Those things you aren’t considering when being inconsiderate are the problems of others. You’re ignoring the meanings of words, which makes discussing something very difficult. It’s fine if you want to say that you are not concerned with being considerate, but it’s bizarre to claim that’s “never inconsiderate.”

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    • Michael B. says:

      As both a driver and pedestrian, I believe that traffic flow and pedestrian safety are both my problems. It’s called contributing to the greater good. Otherwise known as “Can’t we all get a long?”

      When I’m stepping out into a crosswalk (with no crosswalk light), I always pause for a second or two to see if there is a break in traffic coming up that I can exploit, both for my own safety and so that I don’t need to make a row of cars come to a screeching halt JUST BECAUSE I CAN. Likewise, I happily stop to let pedestrians cross even when they are not aggressively indicating their need to do so.

      I understand that pedestrians feel powerless against cars, but this psychological need to assert your power by sticking it to car drivers is childish and self-defeating.

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  7. H Sams says:

    A better solution is to have the light change very soon after the button is pressed by the pedestrian (assuming it had not changed recently). That way, the human walking is not a “scofflaw” or jaywalking, and the driver gets the satisfaction that they did indeed have to apply their brake to allow one to pass.

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  8. Kevin says:

    I think the more important question about crosswalk buttons is: what exactly does pushing the button do? I often think of them more like the ‘close door’ buttons on elevators. I push the button, then the doors close, but I don’t think that there is necessarily a causal loop there. Similarly with crosswalk buttons. Once it’s pushed, the light changes, but was it going to do that anyway? Most people have no idea (well, I don’t at least; and I’m clearly a good proxy for most people :)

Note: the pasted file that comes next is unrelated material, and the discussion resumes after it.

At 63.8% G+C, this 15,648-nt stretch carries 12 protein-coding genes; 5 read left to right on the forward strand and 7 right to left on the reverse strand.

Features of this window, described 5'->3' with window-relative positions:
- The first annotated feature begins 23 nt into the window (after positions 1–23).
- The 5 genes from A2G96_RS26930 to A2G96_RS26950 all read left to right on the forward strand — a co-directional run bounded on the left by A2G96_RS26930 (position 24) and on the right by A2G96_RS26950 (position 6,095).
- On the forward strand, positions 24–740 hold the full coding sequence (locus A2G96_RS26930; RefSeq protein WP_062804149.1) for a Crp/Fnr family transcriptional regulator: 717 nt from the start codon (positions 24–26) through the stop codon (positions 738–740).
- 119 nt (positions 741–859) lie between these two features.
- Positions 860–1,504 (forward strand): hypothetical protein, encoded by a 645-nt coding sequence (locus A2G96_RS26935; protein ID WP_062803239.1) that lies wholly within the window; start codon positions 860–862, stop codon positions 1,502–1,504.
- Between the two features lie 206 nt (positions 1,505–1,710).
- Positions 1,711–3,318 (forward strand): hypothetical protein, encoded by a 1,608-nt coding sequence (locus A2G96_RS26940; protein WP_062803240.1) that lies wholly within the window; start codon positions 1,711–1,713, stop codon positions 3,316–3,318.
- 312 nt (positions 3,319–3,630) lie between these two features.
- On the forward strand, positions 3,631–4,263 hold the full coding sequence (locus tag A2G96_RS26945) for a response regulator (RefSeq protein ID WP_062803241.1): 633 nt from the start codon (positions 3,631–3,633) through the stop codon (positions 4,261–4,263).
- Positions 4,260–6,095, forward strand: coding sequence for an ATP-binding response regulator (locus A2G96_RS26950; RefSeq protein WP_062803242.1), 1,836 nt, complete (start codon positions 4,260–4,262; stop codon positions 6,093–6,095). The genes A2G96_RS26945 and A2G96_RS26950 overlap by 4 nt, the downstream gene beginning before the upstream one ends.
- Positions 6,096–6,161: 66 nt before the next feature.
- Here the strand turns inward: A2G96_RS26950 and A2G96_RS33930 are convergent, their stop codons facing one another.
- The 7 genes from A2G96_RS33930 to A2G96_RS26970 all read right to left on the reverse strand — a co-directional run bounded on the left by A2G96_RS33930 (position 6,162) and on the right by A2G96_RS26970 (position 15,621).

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    • Mark says:

      The button – when it functions at all – sometimes extends the length of the green period to give pedestrians enough time to walk across. It probably won’t decrease the time spent waiting for the green signal to start.

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      • Ami says:

        In my walkable neighborhood there are some lights that exist solely to stop traffic for the pedestrian crosswalk – in these cases the light only changes to red if someone pushes the button. At other intersections the default light timing is too short to allow crossing, so the walk signal is only activated if the button is pushed (and the light is lengthened to allow a safe crossing). At another three-way intersection (directly outside my gym’s windows) I’ve noticed that the light is always green for the main road unless the walk button is pushed or a car stops in the left-turn lane of the cross street.

        Personally I will push the button at the first corner I reach, then go ahead and cross the side street and push the other button to ensure the walk sign comes on for the crosswalk I actually intend to use. I can tell that my button push registers because the side street’s walk sign will immediately start counting down for the light to change.

        One reason that I will push the button then not cross is if there is no indication that my button push had any effect – I’ll wait a bit but eventually walk down to another intersection and push that button instead – I wouldn’t do this if all crosswalks gave feedback that my request registered and the light is going to change within a reasonable wait time.